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Dare to be audacious in your presentations!

When it comes to preparing an upcoming presentation, it is common to come across people who seek at all costs to distinguish themselves from others, to completely break away from what is normally done and creating a buzz, with one goal in mind: making an impact. We won’t be the ones to criticize this. It is even strategically essential if you want your ideas to be heard and your leadership qualities in full view. Some examples of effective attitudes to have are to give meaning to your actions and to those of others, to be inspiring, and to be a guide.  But when it comes to making an impact, the first thing that comes to mind is very often: audacity!

Audacity can be an extremely effective way to connect with your audience and start a presentation.  But the more a tool is powerful, the more dangerous it is.  And even if it‘s about being bold, it is worthwhile to take some precautions before getting started!

Audacity is always a source of separation: it opposes those who dare vis-à-vis those who don’t dare, but also those who find it amusing vis-à-vis those who reject it.  And you must be well prepared if you want your audacity to really serve the message you want to convey. Because the essence of audacity is playing with the limits, and in particular the limit of what is acceptable and what is not. Those who succeed in their audacity benefit from the bonus that rewards the person who dares over others who would never dare. Conversely, those who fail will clearly struggle to gain ground again.  Either the audacity is in fact perfectly acceptable to the audience and well within the limits; in which case the speakers will discredit themselves by giving the impression that they’re stating the obvious. Or, it is clearly unacceptable and they will portray the image of being awkward, inappropriate or aggressive speakers.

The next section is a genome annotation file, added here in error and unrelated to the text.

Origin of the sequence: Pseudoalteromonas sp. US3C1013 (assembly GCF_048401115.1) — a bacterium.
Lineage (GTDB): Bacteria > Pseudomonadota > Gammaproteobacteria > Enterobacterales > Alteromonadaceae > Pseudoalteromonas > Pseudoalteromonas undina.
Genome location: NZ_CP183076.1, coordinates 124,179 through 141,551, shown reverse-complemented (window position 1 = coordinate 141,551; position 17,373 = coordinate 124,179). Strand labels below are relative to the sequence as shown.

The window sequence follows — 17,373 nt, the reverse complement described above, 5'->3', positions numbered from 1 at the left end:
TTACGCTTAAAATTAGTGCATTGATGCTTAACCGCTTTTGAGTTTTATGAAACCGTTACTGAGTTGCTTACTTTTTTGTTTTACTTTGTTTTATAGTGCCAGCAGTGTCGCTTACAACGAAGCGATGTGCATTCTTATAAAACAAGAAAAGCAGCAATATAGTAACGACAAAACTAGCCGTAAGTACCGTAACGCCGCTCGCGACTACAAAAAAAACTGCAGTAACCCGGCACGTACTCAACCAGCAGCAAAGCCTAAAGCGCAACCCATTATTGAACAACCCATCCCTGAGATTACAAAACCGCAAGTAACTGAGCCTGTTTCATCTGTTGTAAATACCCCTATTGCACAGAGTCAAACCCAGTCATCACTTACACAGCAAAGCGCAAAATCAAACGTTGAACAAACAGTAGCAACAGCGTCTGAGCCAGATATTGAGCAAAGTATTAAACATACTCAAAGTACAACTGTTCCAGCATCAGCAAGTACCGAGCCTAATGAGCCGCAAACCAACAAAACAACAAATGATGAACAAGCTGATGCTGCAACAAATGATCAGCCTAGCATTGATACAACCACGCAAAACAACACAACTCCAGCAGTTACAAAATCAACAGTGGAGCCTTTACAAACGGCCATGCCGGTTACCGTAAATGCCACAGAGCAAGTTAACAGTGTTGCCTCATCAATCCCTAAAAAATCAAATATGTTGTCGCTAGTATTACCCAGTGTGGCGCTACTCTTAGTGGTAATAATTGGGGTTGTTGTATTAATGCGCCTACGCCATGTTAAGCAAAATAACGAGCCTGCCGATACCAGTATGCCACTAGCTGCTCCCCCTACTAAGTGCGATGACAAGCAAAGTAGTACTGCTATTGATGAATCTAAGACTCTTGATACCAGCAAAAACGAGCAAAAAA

Hence, you are daring when:

  • You downright say what you think,
  • You attempt to be funny,
  • You interpret what people tell you
  • You accept to put yourself in danger (sing, dance…)
  • You say something irreverent or provocative
  • You play with your image (clothing, makeup…)

 

On the other hand, try not to be excessively cautious either. Being bold often means examining our own limits. The practice of speaking has a strong inhibiting effect that amplifies our feeling of taking a risk.  Each daring act then becomes an opportunity to step out of our comfort zone and to beef up our public persona.

Two precautions to take before getting started:

  1. Maintain a good-hearted climate. Generally, the purpose of your audacity is to provoke a reaction from your audience to trigger a thought process, to bring awareness or to get over a blockage. If your audacity is perceived as aggressive, there’s a risk that your audience gets stuck on its initial reaction and feeds into its own resentment.
  2. Remember to give meaning to your audacity and to connect it to your comments. Otherwise, you will give the feeling of performing a gratuitous act, in which the sole goal is to put on a show or put yourself forward.

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